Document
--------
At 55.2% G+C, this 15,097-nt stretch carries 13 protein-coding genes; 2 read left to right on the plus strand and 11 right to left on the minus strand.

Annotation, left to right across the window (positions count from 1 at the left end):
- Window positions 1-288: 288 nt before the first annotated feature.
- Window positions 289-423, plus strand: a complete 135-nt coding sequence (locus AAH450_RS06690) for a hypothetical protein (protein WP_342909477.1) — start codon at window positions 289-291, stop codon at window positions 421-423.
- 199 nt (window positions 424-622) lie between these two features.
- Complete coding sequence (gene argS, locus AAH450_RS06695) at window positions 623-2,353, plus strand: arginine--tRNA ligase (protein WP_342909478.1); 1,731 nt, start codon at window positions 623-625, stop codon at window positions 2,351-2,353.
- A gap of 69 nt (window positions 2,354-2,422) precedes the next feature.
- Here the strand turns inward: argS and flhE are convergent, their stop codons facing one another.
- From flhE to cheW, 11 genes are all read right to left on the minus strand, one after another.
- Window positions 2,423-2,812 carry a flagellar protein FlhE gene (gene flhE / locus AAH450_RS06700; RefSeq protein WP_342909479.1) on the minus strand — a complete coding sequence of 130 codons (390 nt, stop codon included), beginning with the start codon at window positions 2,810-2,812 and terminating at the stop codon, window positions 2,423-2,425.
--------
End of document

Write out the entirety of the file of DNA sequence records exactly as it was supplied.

At 55.2% G+C, this 15,097-nt stretch carries 13 protein-coding genes; 2 read left to right on the plus strand and 11 right to left on the minus strand.

Annotation, left to right across the window (positions count from 1 at the left end):
- Window positions 1-288: 288 nt before the first annotated feature.
- Window positions 289-423, plus strand: a complete 135-nt coding sequence (locus AAH450_RS06690) for a hypothetical protein (protein WP_342909477.1) — start codon at window positions 289-291, stop codon at window positions 421-423.
- 199 nt (window positions 424-622) lie between these two features.
- Complete coding sequence (gene argS, locus AAH450_RS06695) at window positions 623-2,353, plus strand: arginine--tRNA ligase (protein WP_342909478.1); 1,731 nt, start codon at window positions 623-625, stop codon at window positions 2,351-2,353.
- A gap of 69 nt (window positions 2,354-2,422) precedes the next feature.
- Here the strand turns inward: argS and flhE are convergent, their stop codons facing one another.
- From flhE to cheW, 11 genes are all read right to left on the minus strand, one after another.
- Window positions 2,423-2,812 carry a flagellar protein FlhE gene (gene flhE / locus AAH450_RS06700; RefSeq protein WP_342909479.1) on the minus strand — a complete coding sequence of 130 codons (390 nt, stop codon included), beginning with the start codon at window positions 2,810-2,812 and terminating at the stop codon, window positions 2,423-2,425.